"The word is grace," he asserted. He believes that everyone is given gifts and must use these gifts to serve the Lord. "Some people are born to do social work, some to teach, some to visit the sick. Music is a gift of God to me and I must give it back".  

And he has, not just to the church but to Singapore as well, which is in keeping with the Cathedral Choir of the Risen Christ's motto Pro-Pontifice et Patria which means "For Pope and Country". The choir has often performed to raise funds for worthy causes such as schools, homes for the aged, hospitals and international relief.

 At home, the choir performed at significant occasions such as the opening of Changi Prison War Memorial and Singapore's 25th National Day celebrations. The choir has also made its mark internationally. It sang in Bethlehem at the invitation of the Israeli Ministry of Tourism in 1995, and again in Israel at the "Concert for Peace" in 1999. It has played its part to promote Singapore tourism by performing in international events held by the Singapore Tourist Promotion Board and Singapore Airlines.

These contributions to promote international relations and to the church earned Mr Low a knighthood from the Vatican in March 2003.

Right, Chinese Silk Dance - Choir and dancers performing the Chinese Carol at "The Promised One", the choir's first ever Christmas concert that was held on Dec 18, 2005.

By Joyce Gan

Every Wednesday evening about 200 parishioners of Church of Our Lady of Perpetual Succour and other nearby parishes attend Father Gregory van Giang's Bible class. Why?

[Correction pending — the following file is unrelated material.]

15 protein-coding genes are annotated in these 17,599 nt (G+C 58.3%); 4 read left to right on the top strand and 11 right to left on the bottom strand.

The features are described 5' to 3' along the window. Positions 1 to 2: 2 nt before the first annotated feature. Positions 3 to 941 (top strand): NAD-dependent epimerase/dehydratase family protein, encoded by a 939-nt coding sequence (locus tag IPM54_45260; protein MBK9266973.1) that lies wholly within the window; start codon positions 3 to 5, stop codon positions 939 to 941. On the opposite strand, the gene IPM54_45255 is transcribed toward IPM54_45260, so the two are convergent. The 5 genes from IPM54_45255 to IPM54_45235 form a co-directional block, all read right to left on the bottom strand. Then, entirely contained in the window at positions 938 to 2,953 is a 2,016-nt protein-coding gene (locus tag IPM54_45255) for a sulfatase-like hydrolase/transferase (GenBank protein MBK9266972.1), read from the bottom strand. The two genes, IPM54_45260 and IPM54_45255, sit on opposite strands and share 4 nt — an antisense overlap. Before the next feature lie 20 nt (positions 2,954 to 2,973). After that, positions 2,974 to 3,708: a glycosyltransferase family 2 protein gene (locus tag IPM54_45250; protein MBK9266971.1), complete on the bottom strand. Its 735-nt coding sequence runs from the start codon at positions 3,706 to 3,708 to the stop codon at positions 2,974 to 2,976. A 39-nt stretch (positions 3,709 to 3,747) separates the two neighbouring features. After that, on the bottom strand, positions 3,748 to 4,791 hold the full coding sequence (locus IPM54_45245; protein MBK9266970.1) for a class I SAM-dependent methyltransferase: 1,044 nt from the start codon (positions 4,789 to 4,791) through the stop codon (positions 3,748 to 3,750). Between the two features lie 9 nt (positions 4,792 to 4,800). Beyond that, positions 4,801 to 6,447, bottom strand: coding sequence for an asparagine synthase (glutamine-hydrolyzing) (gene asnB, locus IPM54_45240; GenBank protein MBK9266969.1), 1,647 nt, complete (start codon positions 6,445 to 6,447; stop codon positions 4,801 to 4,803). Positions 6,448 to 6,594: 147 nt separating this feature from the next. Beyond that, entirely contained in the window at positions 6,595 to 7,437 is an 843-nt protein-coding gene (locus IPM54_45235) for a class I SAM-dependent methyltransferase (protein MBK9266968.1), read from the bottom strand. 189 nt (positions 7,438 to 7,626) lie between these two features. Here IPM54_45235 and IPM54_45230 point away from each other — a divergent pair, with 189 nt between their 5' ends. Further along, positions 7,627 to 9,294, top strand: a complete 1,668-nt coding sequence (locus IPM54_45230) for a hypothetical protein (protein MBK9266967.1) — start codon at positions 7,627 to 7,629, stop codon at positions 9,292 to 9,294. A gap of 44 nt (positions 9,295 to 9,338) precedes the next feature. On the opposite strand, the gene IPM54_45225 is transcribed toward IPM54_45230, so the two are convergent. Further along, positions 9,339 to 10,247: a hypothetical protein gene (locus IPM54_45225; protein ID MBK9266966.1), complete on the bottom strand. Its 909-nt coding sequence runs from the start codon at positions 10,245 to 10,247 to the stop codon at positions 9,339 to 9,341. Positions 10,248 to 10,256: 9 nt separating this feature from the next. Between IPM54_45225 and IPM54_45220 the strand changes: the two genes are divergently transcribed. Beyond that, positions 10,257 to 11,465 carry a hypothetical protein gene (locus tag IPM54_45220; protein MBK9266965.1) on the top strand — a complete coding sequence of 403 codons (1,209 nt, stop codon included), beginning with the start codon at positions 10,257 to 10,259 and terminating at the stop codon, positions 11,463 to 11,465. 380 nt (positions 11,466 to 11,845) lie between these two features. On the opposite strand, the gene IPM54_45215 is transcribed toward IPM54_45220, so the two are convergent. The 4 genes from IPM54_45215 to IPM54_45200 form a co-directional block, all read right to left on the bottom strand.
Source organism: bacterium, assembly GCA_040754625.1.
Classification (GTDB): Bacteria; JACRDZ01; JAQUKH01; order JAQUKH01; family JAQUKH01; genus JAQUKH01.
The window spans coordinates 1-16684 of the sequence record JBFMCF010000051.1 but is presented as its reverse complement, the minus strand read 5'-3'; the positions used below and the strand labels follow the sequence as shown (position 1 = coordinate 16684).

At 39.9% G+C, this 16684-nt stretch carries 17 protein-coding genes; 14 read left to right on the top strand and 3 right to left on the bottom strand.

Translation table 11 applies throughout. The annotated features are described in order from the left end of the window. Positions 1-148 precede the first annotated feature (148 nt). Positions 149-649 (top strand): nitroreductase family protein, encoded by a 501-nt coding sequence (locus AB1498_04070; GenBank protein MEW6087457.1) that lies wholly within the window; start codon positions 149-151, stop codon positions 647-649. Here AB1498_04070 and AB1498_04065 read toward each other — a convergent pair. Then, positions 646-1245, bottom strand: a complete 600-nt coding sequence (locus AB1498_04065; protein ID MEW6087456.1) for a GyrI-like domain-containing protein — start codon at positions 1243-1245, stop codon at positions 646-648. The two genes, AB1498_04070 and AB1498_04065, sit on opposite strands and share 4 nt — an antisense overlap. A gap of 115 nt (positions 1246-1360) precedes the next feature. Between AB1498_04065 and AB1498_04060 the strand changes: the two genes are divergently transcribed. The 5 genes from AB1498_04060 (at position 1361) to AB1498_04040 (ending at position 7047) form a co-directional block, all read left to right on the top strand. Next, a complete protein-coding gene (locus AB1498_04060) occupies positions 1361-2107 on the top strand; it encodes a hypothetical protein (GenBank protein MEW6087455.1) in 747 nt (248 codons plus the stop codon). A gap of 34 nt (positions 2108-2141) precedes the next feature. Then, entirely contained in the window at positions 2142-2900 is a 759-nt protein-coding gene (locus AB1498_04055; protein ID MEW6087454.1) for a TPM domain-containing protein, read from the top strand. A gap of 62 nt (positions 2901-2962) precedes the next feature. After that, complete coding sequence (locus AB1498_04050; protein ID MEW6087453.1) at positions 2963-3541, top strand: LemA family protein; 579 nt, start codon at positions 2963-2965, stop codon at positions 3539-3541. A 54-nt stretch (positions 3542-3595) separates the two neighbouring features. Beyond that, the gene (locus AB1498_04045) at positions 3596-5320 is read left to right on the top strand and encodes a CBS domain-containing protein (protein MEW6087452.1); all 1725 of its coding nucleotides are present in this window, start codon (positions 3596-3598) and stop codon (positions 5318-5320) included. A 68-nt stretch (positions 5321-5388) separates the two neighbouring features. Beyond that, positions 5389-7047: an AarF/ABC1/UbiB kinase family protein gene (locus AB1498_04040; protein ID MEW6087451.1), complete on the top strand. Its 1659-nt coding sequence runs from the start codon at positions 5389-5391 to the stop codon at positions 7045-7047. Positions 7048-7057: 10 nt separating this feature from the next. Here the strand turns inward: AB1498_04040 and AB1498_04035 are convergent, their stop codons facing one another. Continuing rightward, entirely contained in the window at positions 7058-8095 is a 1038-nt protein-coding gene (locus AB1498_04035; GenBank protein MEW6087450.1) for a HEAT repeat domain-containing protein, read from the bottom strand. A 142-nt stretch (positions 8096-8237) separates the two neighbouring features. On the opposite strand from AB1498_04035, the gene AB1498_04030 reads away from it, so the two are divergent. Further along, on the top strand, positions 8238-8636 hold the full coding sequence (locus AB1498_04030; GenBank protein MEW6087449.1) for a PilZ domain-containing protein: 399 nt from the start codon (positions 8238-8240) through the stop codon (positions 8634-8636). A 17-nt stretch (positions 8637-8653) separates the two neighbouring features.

"PEOPLE NOW ARE hungry for the Word of God." This was the thought that led Father Gregory van Giang to start a Bible class at the beginning of 2005 at the Church of Our Lady of Perpetual Succour (OLPS), where he is parish priest.

Father Gregory's Bible class started with 18 "students" but has since grown to almost 200, some of whom come from the neighbouring East District parishes.

Father Gregory taught the original group of 18 the Letters of Paul and the Acts of the Apostles which led to their being inspired to make a pilgrimage to Turkey to experience the routes the apostles had taken. This experience convinced them that the Bible lessons should continue after their return. Father Gregory agreed and he  "officially" started the Bible classthat the students attend every Wednesday evening.

There is no fancy name to it - it's simply known as Bible Study. Starting with the Book of Genesis, Father Gregory goes through every verse in the Bible with the students. Where they used to be able to complete only one chapter each week, the class is now able to study up to three chapters a week.